"I'm exploring the opportunities as to whether or not I should meet with Prime Minister Abu Mazen as well as Prime Minister Sharon," Bush said. "If a meeting advances progress toward two states living side by side in peace, I will strongly consider such a meeting."
On Thursday, Foreign Minister Silvan Shalom said that Bush is considering coming to the region in early June, where he would meet with both Sharon and Abu Mazen. Shalom hinted that Bush would come to Israel for these meetings, but other government sources later dismissed this as unlikely and cited Cairo as the more likely venue.
Sources in Washington, however, said that no decision had yet been made on a Bush visit. Another possibility that the White House is considering is a three-way meeting between Bush, Sharon and Abbas in Europe.
U.S. officials also said Thursday that Bush is considering a three-way meeting with Sharon and Abu Mazen in Egypt. Although planning for a summit at the Red Sea resort of Sharm al-Sheikh is in the works, a senior administration official cautioned that it may not become a reality. It depends on whether the two sides take steps toward peace in the days ahead, said the official, speaking on condition of anonymity.
Initially, in response to pressure from Israel and its supporters in America, the administration had been inclined to postpone the issue of the road map's formal approval by Israel and simply to begin implementing it.
Last Saturday night, however, when Sharon and Abu Mazen held their first meeting, this approach was revealed to be problematic: Sharon offered to withdraw the Israel Defense Forces from any part of the West Bank and Gaza in which the Palestinians would agree to assume responsibility for security, but Abu Mazen replied that he was not willing to do anything until Israel formally accepted the road map.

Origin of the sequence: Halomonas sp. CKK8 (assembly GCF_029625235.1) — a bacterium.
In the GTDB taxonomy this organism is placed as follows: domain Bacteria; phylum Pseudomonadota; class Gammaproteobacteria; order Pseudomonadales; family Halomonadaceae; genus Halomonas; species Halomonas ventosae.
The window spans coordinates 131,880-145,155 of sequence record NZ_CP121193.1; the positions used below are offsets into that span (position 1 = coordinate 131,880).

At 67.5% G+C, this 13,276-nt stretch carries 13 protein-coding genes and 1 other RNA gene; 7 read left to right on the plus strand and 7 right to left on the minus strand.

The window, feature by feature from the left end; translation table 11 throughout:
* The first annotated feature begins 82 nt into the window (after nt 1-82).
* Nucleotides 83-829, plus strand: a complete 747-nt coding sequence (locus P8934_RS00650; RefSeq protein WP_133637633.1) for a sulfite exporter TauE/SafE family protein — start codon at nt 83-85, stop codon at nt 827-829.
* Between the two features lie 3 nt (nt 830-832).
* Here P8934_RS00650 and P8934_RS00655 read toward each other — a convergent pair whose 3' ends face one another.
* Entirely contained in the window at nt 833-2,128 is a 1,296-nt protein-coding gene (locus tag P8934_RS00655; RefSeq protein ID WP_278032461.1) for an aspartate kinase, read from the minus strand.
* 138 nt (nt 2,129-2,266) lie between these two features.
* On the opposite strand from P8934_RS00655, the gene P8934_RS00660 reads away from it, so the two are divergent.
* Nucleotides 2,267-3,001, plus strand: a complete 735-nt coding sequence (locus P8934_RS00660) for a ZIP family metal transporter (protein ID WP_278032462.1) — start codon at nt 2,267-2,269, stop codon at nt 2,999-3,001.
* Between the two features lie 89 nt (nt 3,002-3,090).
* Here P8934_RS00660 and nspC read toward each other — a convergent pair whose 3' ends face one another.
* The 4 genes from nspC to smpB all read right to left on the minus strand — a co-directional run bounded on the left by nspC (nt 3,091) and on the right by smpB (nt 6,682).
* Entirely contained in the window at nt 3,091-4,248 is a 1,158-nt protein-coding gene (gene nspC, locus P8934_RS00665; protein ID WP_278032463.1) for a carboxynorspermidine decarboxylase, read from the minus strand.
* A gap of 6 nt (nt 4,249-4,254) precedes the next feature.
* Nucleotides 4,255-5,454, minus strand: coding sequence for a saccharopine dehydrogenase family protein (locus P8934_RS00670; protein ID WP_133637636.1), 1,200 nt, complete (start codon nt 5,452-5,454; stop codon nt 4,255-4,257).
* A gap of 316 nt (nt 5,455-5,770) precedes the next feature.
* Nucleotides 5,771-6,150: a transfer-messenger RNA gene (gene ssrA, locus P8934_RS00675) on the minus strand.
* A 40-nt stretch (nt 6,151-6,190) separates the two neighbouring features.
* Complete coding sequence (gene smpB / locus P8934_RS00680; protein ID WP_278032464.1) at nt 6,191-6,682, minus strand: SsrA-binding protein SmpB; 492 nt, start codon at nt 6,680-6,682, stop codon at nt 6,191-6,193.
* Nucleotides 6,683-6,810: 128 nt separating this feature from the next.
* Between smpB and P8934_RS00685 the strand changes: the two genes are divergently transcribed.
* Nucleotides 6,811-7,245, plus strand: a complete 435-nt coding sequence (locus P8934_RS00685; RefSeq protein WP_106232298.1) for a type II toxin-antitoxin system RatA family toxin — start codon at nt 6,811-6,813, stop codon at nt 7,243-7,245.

As a result, the U.S. decided to press Israel to approve the road map quickly. U.S. Ambassador to Israel Dan Kurtzer delivered this message to Sharon on Tuesday, and Bush reiterated it in a telephone conversation with the prime minister on Wednesday. Weisglass then flew to Washington to clinch an agreement on the U.S. statement.
The road map is a phased plan for an Israeli-Palestinian settlement that was drafted by the Quartet. In the first stage, it calls for the Palestinian Authority to implement administrative reforms and fight terror, and for Israel to dismantle settlement outposts, freeze construction in all the settlements and withdraw its troops to the pre-intifada lines.
Next, a Palestinian state with temporary borders and limited sovereignty would be established, and Israel would withdraw from additional territory. Finally, Israel and the Palestinian state would negotiate a final-status agreement, which is when issues such as borders, Jerusalem and the refugees would first be discussed.
The plan sets a target date of 2005 for completion of this agreement, but stresses that progress from stage to stage will be determined by performance benchmarks.